Description: Monitoring and evaluation of Viking Lander 1 power system data continued. The RTG series power range as measured at the PCDA was 65 to 67 watts at finroot temperatures between 280/sup 0/F and 310/sup 0/F. The Mars Lander performance history of Viking 1 include both the minimum and maximum data for each of the SOL days. Final available power system data for Viking Lander 2 are shown. Typical SOL day cycles for mission day 1193 are presented. The RTG series power ranged from 69 to 70 watts at finroot temperatures between 270/sup 0/F and 300/sup 0/F. The Mars Lander performance history for Viking 2 is shown. Power system performance data for Pioneer 10 and Pioneer Saturn (initially designated Pioneer 11) were monitored through the reporting period. After adjusting for the telemetry characteristics, the estimated RTG system net power was 114 watts for both Pioneer 10 and Pioneer Saturn.
Date: January 1, 1980
Partner: UNT Libraries Government Documents Department

Application of microfabrication technology to thermionic energy conversion. Progress report 4, 1 May 1980 to 31 July 1980

Description: Two applications of microfabrication technology to thermionic converters have been investigated theoretically. The first is a novel method of maintaining micron or submicron spacings over large areas (>1 cm/sup 2/), using metals of different expansion coefficients to eliminate the shear stresses on the insulating pillars separating the electrodes. The second uses low-voltage field-emission sources to create ions in a large (approx. 1 mm) interelectrode gap for space charge neutralization. The theoretical results for both these approaches are highly encouraging.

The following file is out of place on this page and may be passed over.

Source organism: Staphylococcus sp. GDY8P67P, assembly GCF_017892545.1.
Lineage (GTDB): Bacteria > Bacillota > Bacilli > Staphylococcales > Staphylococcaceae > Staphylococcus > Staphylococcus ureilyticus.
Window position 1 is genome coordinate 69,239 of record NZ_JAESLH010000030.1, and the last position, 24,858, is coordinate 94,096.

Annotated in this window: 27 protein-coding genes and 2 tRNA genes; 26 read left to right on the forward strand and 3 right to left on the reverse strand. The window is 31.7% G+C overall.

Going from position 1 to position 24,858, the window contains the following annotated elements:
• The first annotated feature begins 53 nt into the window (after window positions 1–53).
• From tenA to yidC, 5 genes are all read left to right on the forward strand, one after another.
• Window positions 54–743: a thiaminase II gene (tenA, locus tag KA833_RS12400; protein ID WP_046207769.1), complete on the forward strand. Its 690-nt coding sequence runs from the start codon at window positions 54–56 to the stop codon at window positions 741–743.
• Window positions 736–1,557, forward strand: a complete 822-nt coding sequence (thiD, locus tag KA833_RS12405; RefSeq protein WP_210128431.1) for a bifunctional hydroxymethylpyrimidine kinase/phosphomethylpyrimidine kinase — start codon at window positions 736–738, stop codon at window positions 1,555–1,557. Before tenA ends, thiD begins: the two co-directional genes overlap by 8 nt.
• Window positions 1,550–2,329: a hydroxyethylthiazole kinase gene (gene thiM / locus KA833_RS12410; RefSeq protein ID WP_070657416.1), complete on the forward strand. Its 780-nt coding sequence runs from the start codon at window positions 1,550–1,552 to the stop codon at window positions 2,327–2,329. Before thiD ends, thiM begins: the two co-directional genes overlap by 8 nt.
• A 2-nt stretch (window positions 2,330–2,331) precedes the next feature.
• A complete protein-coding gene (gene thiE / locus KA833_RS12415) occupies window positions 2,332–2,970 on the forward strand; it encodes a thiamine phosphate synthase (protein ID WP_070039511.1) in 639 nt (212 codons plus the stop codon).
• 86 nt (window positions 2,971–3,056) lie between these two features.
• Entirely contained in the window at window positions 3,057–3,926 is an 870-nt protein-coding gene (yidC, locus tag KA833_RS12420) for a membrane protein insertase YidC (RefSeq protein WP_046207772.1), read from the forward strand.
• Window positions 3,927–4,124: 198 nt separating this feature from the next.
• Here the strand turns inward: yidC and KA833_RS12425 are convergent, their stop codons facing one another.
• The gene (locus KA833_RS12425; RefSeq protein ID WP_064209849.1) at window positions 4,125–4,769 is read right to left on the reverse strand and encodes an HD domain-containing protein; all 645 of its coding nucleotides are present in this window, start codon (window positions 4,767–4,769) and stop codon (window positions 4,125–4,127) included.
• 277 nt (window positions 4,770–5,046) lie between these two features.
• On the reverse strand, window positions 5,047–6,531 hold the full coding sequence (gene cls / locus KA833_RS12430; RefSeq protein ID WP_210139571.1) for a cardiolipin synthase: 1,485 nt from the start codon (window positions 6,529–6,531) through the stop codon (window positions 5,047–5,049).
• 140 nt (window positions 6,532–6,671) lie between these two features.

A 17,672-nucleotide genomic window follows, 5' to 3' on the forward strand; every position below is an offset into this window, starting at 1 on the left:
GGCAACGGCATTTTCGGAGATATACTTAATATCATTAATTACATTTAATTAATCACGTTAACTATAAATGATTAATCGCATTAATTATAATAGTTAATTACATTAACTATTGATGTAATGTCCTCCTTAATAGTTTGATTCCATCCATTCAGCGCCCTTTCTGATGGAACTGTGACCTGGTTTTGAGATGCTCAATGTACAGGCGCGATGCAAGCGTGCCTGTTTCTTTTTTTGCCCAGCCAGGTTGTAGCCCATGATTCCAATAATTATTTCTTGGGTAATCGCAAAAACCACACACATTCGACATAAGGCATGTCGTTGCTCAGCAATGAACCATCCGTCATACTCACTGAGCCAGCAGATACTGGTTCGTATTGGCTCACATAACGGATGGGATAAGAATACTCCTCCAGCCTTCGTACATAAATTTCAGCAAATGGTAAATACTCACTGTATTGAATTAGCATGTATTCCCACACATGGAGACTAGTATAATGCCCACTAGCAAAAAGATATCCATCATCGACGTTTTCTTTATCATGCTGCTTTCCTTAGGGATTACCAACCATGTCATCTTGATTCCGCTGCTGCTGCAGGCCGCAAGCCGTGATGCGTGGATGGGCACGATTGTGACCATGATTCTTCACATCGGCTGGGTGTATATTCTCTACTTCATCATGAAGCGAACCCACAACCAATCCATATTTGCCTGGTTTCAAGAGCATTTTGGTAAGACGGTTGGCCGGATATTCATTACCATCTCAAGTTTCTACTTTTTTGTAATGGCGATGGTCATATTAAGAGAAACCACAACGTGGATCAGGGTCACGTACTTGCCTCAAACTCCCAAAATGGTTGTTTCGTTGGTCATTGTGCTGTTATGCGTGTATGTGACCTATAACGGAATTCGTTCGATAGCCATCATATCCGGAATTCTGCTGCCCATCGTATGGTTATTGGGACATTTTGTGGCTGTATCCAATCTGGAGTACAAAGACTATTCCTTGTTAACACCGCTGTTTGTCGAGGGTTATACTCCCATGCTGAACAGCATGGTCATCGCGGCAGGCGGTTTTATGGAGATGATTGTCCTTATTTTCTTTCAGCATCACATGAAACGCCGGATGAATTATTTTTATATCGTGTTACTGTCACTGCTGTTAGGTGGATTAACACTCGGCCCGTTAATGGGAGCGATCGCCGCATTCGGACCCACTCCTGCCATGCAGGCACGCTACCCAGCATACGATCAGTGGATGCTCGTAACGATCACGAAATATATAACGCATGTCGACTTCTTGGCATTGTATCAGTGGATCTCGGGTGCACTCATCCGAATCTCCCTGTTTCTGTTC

Date: September 5, 1980
Creator: Brodie, I.
Partner: UNT Libraries Government Documents Department

Air oxidation and seawater corrosion of Hastelloy S and Hastelloy C-4

Description: A program is currently under way at the Pacific Northwest Laboratory (PNL) to develop the data and technology needed to permit the licensing of /sup 90/SrF/sub 2/ as a radioisotope heat source fuel for terrestrial applications. The WESF /sup 90/SrF/sub 2/ storage capsule consists of a Hastelloy C-276 inner capsule (2 in. I.D. x 19 in. long) and a 316L stainless steel outer capsule (2-3/8 in. I.D. x 20 in. long). Preliminary experimental tests and theoretical calculations show that the WESF storage capsule is incapable of meeting current licensing requirements for heat sources that are to be used for terrestrial applications. Therefore, the DOE decision was to develop a new heat source design that would retain the existing WESF Hastelloy C-276 inner capsule and replace the current WESF outer capsule with a new outer capsule capable of meeting current licensing requirements. Based on a number of factors, Hastelloy S was selected as the outer capsule material. Hastelloy C-4 was selected as a backup material in case the Hastelloy S had to be rejected for any reason. This report summarizes the results of studies carried out to determine the effects of both air oxidation at heat source operating temperatures and seawater corrosion on the tensile properties of the outer capsule materials.